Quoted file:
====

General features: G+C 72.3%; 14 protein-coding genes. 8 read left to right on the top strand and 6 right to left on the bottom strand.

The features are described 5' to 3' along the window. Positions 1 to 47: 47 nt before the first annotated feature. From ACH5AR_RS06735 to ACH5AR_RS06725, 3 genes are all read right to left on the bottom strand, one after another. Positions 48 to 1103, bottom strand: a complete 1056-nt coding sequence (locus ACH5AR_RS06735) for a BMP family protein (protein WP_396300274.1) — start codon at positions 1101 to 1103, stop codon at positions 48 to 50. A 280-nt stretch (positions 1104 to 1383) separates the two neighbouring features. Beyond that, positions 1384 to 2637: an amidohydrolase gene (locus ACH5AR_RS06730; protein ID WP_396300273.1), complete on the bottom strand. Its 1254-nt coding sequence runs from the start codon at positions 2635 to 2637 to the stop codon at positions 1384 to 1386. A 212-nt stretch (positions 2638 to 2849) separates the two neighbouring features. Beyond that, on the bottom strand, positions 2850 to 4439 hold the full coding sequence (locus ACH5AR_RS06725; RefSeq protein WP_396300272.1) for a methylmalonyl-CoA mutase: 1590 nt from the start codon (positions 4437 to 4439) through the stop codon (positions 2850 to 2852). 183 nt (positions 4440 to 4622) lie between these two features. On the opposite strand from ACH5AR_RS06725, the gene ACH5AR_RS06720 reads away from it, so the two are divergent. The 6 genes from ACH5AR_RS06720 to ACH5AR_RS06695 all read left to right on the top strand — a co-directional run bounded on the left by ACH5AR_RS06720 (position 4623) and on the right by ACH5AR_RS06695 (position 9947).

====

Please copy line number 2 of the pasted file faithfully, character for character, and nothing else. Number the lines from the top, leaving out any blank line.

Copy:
The features are described 5' to 3' along the window. Positions 1 to 47: 47 nt before the first annotated feature. From ACH5AR_RS06735 to ACH5AR_RS06725, 3 genes are all read right to left on the bottom strand, one after another. Positions 48 to 1103, bottom strand: a complete 1056-nt coding sequence (locus ACH5AR_RS06735) for a BMP family protein (protein WP_396300274.1) — start codon at positions 1101 to 1103, stop codon at positions 48 to 50. A 280-nt stretch (positions 1104 to 1383) separates the two neighbouring features. Beyond that, positions 1384 to 2637: an amidohydrolase gene (locus ACH5AR_RS06730; protein ID WP_396300273.1), complete on the bottom strand. Its 1254-nt coding sequence runs from the start codon at positions 2635 to 2637 to the stop codon at positions 1384 to 1386. A 212-nt stretch (positions 2638 to 2849) separates the two neighbouring features. Beyond that, on the bottom strand, positions 2850 to 4439 hold the full coding sequence (locus ACH5AR_RS06725; RefSeq protein WP_396300272.1) for a methylmalonyl-CoA mutase: 1590 nt from the start codon (positions 4437 to 4439) through the stop codon (positions 2850 to 2852). 183 nt (positions 4440 to 4622) lie between these two features. On the opposite strand from ACH5AR_RS06725, the gene ACH5AR_RS06720 reads away from it, so the two are divergent. The 6 genes from ACH5AR_RS06720 to ACH5AR_RS06695 all read left to right on the top strand — a co-directional run bounded on the left by ACH5AR_RS06720 (position 4623) and on the right by ACH5AR_RS06695 (position 9947).